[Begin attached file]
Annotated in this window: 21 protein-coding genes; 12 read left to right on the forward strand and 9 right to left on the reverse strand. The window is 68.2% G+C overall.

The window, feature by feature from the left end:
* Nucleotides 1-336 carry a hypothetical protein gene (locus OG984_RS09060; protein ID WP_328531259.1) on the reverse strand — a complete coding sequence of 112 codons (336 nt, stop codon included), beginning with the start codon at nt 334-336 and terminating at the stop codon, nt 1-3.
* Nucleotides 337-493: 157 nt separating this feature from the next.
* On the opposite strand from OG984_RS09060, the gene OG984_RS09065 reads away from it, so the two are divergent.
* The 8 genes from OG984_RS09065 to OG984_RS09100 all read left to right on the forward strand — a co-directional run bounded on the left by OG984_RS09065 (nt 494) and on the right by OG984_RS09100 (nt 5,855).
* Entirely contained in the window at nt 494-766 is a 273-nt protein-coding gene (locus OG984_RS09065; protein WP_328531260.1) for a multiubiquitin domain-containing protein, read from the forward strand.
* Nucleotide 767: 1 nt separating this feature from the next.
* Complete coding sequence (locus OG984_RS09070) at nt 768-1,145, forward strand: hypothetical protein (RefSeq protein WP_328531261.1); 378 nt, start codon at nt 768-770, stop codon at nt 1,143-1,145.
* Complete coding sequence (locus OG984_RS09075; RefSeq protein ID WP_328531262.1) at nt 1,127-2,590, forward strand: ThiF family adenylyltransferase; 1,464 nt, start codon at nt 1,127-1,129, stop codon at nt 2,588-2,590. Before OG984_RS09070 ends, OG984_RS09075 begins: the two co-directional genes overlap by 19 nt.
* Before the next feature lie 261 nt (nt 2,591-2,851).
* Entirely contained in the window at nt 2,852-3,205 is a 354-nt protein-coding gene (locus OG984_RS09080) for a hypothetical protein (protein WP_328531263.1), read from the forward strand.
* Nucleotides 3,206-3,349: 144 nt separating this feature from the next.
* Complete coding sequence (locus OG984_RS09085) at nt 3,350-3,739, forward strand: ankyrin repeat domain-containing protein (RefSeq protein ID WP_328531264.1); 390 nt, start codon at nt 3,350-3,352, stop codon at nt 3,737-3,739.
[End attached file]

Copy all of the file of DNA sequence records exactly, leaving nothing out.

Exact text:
Annotated in this window: 21 protein-coding genes; 12 read left to right on the forward strand and 9 right to left on the reverse strand. The window is 68.2% G+C overall.

The window, feature by feature from the left end:
* Nucleotides 1-336 carry a hypothetical protein gene (locus OG984_RS09060; protein ID WP_328531259.1) on the reverse strand — a complete coding sequence of 112 codons (336 nt, stop codon included), beginning with the start codon at nt 334-336 and terminating at the stop codon, nt 1-3.
* Nucleotides 337-493: 157 nt separating this feature from the next.
* On the opposite strand from OG984_RS09060, the gene OG984_RS09065 reads away from it, so the two are divergent.
* The 8 genes from OG984_RS09065 to OG984_RS09100 all read left to right on the forward strand — a co-directional run bounded on the left by OG984_RS09065 (nt 494) and on the right by OG984_RS09100 (nt 5,855).
* Entirely contained in the window at nt 494-766 is a 273-nt protein-coding gene (locus OG984_RS09065; protein WP_328531260.1) for a multiubiquitin domain-containing protein, read from the forward strand.
* Nucleotide 767: 1 nt separating this feature from the next.
* Complete coding sequence (locus OG984_RS09070) at nt 768-1,145, forward strand: hypothetical protein (RefSeq protein WP_328531261.1); 378 nt, start codon at nt 768-770, stop codon at nt 1,143-1,145.
* Complete coding sequence (locus OG984_RS09075; RefSeq protein ID WP_328531262.1) at nt 1,127-2,590, forward strand: ThiF family adenylyltransferase; 1,464 nt, start codon at nt 1,127-1,129, stop codon at nt 2,588-2,590. Before OG984_RS09070 ends, OG984_RS09075 begins: the two co-directional genes overlap by 19 nt.
* Before the next feature lie 261 nt (nt 2,591-2,851).
* Entirely contained in the window at nt 2,852-3,205 is a 354-nt protein-coding gene (locus OG984_RS09080) for a hypothetical protein (protein WP_328531263.1), read from the forward strand.
* Nucleotides 3,206-3,349: 144 nt separating this feature from the next.
* Complete coding sequence (locus OG984_RS09085) at nt 3,350-3,739, forward strand: ankyrin repeat domain-containing protein (RefSeq protein ID WP_328531264.1); 390 nt, start codon at nt 3,350-3,352, stop codon at nt 3,737-3,739.